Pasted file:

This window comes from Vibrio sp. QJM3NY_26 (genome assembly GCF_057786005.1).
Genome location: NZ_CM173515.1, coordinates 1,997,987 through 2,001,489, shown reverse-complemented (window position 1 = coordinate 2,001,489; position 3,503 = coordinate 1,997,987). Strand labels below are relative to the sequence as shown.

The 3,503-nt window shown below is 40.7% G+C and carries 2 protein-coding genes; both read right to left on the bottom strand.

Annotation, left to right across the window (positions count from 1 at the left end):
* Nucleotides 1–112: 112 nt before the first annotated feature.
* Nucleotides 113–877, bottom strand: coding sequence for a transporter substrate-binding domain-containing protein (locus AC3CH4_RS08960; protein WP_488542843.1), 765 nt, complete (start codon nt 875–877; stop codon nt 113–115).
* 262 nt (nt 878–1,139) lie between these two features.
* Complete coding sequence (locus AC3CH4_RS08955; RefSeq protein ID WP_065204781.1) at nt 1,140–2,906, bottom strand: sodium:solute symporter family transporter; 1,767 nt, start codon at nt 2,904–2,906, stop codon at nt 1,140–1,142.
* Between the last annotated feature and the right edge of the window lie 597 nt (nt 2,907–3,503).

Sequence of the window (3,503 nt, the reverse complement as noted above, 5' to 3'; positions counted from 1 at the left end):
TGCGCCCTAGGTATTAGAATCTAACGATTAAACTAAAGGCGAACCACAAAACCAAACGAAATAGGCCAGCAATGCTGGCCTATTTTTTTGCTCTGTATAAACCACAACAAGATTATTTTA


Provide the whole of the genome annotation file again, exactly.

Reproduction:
This window comes from Vibrio sp. QJM3NY_26 (genome assembly GCF_057786005.1).
Genome location: NZ_CM173515.1, coordinates 1,997,987 through 2,001,489, shown reverse-complemented (window position 1 = coordinate 2,001,489; position 3,503 = coordinate 1,997,987). Strand labels below are relative to the sequence as shown.

The 3,503-nt window shown below is 40.7% G+C and carries 2 protein-coding genes; both read right to left on the bottom strand.

Annotation, left to right across the window (positions count from 1 at the left end):
* Nucleotides 1–112: 112 nt before the first annotated feature.
* Nucleotides 113–877, bottom strand: coding sequence for a transporter substrate-binding domain-containing protein (locus AC3CH4_RS08960; protein WP_488542843.1), 765 nt, complete (start codon nt 875–877; stop codon nt 113–115).
* 262 nt (nt 878–1,139) lie between these two features.
* Complete coding sequence (locus AC3CH4_RS08955; RefSeq protein ID WP_065204781.1) at nt 1,140–2,906, bottom strand: sodium:solute symporter family transporter; 1,767 nt, start codon at nt 2,904–2,906, stop codon at nt 1,140–1,142.
* Between the last annotated feature and the right edge of the window lie 597 nt (nt 2,907–3,503).

Sequence of the window (3,503 nt, the reverse complement as noted above, 5' to 3'; positions counted from 1 at the left end):
TGCGCCCTAGGTATTAGAATCTAACGATTAAACTAAAGGCGAACCACAAAACCAAACGAAATAGGCCAGCAATGCTGGCCTATTTTTTTGCTCTGTATAAACCACAACAAGATTATTTTA